While millions of people have no qualms about downloading music, movies and TV shows for free, there are also large numbers of students who feel completely justified in obtaining textbooks without paying for them.
With often extortionate pricing and a requirement to obtain the latest but only slightly modified versions of books to complete their courses, some students believe that textbook publishers fail to act in their bests interests. As a result, many turn to free or cheaper sources and there is no shortage of people prepared to help them with that.
Unfortunately for the suppliers, that doesn’t always go to plan.
Former Student Tracked Down By Anti-Piracy Group
Last week, Rights Alliance reported on the case of a former student in her late 20s. According to the Danish anti-piracy group, the woman had been selling pirated copies of eBooks on a number of online platforms without obtaining permission from copyright holders.
The woman is a former student in the social worker program at the Via University College in Aarhus and between January 2018 and April 2020, she reportedly sold digital copies of syllabus books she used in her social worker education. When compared to the level of offending on pirate sites, the woman’s crimes were relatively small – 38 different textbooks were sold in 110 transactions – but that was enough for Rights Alliance to make a criminal referral.
State Prosecutor for Serious Economic Crime
In the fall of 2019, Rights Alliance referred their investigation to the State Prosecutor for Serious Economic Crime (SØIK), providing evidence of the woman’s “systematic offering and sale” of pirated digital books. SØIK determined that there was a case to answer and on September 2, 2021, there was a court hearing where the woman’s guilty plea was heard.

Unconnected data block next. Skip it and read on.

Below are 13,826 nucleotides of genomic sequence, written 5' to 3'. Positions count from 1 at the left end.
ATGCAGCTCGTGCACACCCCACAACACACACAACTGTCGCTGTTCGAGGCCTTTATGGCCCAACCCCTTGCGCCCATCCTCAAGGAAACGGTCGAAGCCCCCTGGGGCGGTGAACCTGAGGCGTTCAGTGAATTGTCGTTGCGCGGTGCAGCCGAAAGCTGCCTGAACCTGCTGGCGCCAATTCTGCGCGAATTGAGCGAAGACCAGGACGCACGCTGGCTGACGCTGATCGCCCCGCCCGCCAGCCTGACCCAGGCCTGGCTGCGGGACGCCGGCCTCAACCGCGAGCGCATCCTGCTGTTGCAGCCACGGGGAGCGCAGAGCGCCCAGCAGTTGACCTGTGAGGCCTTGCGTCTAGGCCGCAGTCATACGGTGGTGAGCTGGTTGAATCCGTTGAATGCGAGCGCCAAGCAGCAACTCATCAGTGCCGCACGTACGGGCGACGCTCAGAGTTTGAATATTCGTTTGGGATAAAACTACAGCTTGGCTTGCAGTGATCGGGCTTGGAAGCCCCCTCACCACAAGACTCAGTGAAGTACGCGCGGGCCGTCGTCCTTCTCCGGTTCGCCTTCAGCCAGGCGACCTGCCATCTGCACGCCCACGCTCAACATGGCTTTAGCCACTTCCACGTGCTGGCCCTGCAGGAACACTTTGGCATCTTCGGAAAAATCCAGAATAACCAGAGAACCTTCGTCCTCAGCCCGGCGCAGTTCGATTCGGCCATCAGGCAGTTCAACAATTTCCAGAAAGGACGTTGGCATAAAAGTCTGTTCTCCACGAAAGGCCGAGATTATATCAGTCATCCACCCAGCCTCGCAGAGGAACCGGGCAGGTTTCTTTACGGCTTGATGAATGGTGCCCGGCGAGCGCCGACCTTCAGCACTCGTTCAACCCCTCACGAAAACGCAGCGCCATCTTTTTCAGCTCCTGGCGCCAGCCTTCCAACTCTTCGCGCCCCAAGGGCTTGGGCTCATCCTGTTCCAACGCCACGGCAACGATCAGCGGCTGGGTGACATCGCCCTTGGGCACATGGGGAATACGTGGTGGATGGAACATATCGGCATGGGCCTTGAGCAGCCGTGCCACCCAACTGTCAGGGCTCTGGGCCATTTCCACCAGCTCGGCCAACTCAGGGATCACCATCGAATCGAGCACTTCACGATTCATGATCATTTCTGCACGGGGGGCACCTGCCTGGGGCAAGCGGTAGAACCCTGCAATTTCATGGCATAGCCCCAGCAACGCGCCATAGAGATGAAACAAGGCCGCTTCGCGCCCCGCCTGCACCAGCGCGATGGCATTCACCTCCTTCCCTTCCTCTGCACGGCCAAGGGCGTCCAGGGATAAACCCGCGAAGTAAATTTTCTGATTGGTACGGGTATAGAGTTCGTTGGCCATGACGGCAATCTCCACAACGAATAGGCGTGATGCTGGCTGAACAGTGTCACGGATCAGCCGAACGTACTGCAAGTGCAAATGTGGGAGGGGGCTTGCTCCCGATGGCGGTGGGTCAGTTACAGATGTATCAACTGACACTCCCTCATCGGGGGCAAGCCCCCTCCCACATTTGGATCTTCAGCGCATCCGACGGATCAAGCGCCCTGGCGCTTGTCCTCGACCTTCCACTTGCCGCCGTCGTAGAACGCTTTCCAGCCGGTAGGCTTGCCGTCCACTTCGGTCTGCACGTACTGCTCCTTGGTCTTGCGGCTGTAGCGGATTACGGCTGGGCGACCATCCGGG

During a hearing yesterday, the court in Aarhus convicted the former student for violating the Copyright Act. She was sentenced to 20 days probation and the court determined that the amount she turned over due to the sales of the books (DKK 9,383 / US$1,494) should be confiscated.
“In short, copying e-books is illegal if you do not own the rights to them. It is an aggravating factor that a significant number of sales have taken place and that this happened over a long period of time,” says prosecutor Simone Jeppesen.
“The convict has now received a punishment for violating copyright law, and thus has a stain on her criminal record. A relationship that may matter to her for many years to come. Therefore, it is important to understand that even though it is easy to do so, it is a criminal offense to copy e-books without the permission of the author.”
A release from the court notes that SØIK, on behalf of the members of the Rights Alliance, submitted a claim for compensation of DKK 10,000 (US$1,592), which the woman must now pay in compensation.